Ultimately this forced me to reconsider attending lectures for that particular subject. I figured I could achieve more and waste less time working at home on my own (being a UNISA degree, this is an option) than attending lectures and wasting 3 hours a week being set up to fail. I submitted a de-registration form to Varsity College on the first day of the semester, as soon as I found out who the lecturer for the subject was, citing the lecturer as the reason for my de-registration.
To my complete astonishment Varsity College, being the greedy corporate beast that it is, reflected on my next monthly statement that I would only receive 50% of the registration fee back! That's half of my money taken for something that I have not used, or intended to use, a single minute of! On querying this amount, I was told that I was charged a cancellation fee because my reason for de-registration was a "non-academic" reason. If a horrible lecturer and my success in a particular subject is not an academic reason, then God alone knows what is!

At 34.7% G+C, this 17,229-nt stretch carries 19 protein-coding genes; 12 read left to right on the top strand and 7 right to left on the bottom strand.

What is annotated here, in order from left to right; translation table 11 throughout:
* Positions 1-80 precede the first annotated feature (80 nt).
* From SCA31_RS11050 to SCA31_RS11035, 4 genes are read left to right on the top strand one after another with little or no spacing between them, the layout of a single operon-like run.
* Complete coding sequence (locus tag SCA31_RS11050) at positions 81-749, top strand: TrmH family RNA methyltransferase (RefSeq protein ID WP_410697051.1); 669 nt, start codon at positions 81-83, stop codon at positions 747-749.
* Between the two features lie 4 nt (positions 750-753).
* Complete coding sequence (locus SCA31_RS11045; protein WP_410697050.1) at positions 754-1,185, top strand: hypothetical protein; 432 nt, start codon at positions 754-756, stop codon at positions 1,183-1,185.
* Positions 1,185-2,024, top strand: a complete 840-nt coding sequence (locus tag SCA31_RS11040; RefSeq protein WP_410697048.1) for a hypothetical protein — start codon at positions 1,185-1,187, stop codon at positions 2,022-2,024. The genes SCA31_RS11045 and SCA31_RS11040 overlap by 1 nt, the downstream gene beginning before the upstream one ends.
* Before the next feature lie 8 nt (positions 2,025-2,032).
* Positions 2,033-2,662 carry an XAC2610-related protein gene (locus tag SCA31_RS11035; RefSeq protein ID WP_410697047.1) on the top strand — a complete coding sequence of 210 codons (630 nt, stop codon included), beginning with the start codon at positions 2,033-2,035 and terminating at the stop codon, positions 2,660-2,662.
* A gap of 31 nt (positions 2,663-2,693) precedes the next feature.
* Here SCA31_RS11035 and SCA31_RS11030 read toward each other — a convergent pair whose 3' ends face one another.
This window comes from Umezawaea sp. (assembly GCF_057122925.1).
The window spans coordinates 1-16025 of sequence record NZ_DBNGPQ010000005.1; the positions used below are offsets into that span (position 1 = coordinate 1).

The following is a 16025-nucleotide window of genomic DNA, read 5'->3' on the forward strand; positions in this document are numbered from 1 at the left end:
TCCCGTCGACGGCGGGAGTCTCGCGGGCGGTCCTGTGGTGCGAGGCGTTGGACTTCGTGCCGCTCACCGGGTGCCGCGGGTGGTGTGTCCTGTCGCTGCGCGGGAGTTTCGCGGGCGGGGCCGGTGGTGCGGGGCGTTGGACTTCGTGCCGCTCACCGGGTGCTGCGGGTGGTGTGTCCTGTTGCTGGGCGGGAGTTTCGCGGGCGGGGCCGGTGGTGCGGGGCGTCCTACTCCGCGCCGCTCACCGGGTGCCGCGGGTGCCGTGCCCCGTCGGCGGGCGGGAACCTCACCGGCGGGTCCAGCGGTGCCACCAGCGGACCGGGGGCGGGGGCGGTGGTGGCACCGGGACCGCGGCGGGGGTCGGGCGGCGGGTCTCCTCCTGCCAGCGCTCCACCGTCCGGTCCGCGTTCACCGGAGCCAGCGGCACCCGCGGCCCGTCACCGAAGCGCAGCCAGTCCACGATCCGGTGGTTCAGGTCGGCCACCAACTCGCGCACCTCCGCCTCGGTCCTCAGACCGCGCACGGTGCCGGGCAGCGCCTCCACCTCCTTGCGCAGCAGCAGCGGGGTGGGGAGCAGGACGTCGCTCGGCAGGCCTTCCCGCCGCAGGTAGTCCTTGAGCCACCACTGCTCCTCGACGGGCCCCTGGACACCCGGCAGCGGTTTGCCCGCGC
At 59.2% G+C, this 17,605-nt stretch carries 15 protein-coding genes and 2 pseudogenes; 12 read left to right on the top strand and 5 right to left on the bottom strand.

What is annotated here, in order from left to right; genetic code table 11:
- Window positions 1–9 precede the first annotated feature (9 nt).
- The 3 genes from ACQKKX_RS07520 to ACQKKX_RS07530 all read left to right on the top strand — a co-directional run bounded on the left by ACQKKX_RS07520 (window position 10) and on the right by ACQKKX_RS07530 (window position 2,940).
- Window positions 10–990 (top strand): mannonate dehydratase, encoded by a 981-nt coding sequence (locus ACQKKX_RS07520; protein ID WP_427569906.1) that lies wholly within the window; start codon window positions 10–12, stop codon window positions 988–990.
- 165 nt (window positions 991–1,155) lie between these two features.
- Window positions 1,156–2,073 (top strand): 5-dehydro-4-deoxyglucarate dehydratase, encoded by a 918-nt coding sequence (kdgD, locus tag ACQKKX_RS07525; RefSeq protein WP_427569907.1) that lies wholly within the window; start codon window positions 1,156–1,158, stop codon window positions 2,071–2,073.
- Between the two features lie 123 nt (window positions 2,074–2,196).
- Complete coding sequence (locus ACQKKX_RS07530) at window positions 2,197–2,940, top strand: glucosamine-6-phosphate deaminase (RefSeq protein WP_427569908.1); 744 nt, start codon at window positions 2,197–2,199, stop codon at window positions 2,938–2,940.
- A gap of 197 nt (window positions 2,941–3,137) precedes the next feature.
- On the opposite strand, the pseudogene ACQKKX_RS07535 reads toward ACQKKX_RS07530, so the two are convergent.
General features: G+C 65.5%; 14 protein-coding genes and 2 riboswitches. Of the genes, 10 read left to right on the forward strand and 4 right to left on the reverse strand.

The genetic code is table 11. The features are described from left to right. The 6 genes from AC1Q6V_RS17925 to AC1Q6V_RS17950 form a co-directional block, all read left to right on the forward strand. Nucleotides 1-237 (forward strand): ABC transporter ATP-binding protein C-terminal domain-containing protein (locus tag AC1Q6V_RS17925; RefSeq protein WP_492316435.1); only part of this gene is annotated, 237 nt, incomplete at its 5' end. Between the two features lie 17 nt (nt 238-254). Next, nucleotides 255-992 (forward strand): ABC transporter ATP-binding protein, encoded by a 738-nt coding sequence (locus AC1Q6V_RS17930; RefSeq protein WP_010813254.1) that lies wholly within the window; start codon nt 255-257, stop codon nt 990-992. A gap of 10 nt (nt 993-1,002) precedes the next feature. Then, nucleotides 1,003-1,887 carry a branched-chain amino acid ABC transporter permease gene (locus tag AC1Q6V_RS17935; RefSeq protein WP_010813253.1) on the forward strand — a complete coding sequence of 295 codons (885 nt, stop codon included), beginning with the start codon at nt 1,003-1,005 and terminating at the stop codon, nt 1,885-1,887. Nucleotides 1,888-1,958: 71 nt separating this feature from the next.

That's not all, folks. There's more! This ravenous monster has blatantly refused to refund the credit balance on my account. I (as well as fellow students who also deregistered for the same reason) was told that the amount will sit as a credit on my account permanently, even if I don't return to Varsity College in the next year. If this is not daylight robbery, then I'm not sure what is! It would seem that this monster needs to spend some time in its own financial management lectures, because it does not seem to realise that money is worth considerably more now than it would be next year when Varsity College decides to increase its fees to new astronomical proportions.
In a nutshell, then, Varsity College is charging a ridiculous amount for something that is not being delivered to me, the consumer, and they are withholding funds that are not rightfully theirs. Nor do they pay interest on credit balances. Does that seem fair?